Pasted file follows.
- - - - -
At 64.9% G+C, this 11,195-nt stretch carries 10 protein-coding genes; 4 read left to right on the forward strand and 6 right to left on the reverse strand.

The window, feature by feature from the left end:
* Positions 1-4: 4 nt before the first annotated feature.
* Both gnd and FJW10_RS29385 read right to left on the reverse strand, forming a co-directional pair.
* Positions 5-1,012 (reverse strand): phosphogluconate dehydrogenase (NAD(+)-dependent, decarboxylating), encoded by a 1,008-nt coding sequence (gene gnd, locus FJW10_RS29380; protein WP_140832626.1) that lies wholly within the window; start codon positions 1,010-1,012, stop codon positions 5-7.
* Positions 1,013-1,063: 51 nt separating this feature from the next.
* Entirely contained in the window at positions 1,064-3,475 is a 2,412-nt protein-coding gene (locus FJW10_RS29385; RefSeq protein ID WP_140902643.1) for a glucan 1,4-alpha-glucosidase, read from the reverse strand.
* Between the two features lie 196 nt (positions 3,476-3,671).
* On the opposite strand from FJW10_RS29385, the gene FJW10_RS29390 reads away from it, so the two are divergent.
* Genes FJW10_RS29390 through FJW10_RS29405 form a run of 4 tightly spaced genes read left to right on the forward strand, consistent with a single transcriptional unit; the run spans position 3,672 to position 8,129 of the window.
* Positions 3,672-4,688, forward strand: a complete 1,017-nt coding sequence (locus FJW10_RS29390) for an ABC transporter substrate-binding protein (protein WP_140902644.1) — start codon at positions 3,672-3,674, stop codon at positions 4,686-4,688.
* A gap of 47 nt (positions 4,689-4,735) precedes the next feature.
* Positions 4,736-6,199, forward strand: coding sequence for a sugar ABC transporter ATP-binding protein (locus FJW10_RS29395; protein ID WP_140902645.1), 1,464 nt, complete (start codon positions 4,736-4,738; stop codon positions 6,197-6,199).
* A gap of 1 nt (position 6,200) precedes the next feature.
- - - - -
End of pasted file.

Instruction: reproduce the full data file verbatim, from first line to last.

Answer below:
At 64.9% G+C, this 11,195-nt stretch carries 10 protein-coding genes; 4 read left to right on the forward strand and 6 right to left on the reverse strand.

The window, feature by feature from the left end:
* Positions 1-4: 4 nt before the first annotated feature.
* Both gnd and FJW10_RS29385 read right to left on the reverse strand, forming a co-directional pair.
* Positions 5-1,012 (reverse strand): phosphogluconate dehydrogenase (NAD(+)-dependent, decarboxylating), encoded by a 1,008-nt coding sequence (gene gnd, locus FJW10_RS29380; protein WP_140832626.1) that lies wholly within the window; start codon positions 1,010-1,012, stop codon positions 5-7.
* Positions 1,013-1,063: 51 nt separating this feature from the next.
* Entirely contained in the window at positions 1,064-3,475 is a 2,412-nt protein-coding gene (locus FJW10_RS29385; RefSeq protein ID WP_140902643.1) for a glucan 1,4-alpha-glucosidase, read from the reverse strand.
* Between the two features lie 196 nt (positions 3,476-3,671).
* On the opposite strand from FJW10_RS29385, the gene FJW10_RS29390 reads away from it, so the two are divergent.
* Genes FJW10_RS29390 through FJW10_RS29405 form a run of 4 tightly spaced genes read left to right on the forward strand, consistent with a single transcriptional unit; the run spans position 3,672 to position 8,129 of the window.
* Positions 3,672-4,688, forward strand: a complete 1,017-nt coding sequence (locus FJW10_RS29390) for an ABC transporter substrate-binding protein (protein WP_140902644.1) — start codon at positions 3,672-3,674, stop codon at positions 4,686-4,688.
* A gap of 47 nt (positions 4,689-4,735) precedes the next feature.
* Positions 4,736-6,199, forward strand: coding sequence for a sugar ABC transporter ATP-binding protein (locus FJW10_RS29395; protein ID WP_140902645.1), 1,464 nt, complete (start codon positions 4,736-4,738; stop codon positions 6,197-6,199).
* A gap of 1 nt (position 6,200) precedes the next feature.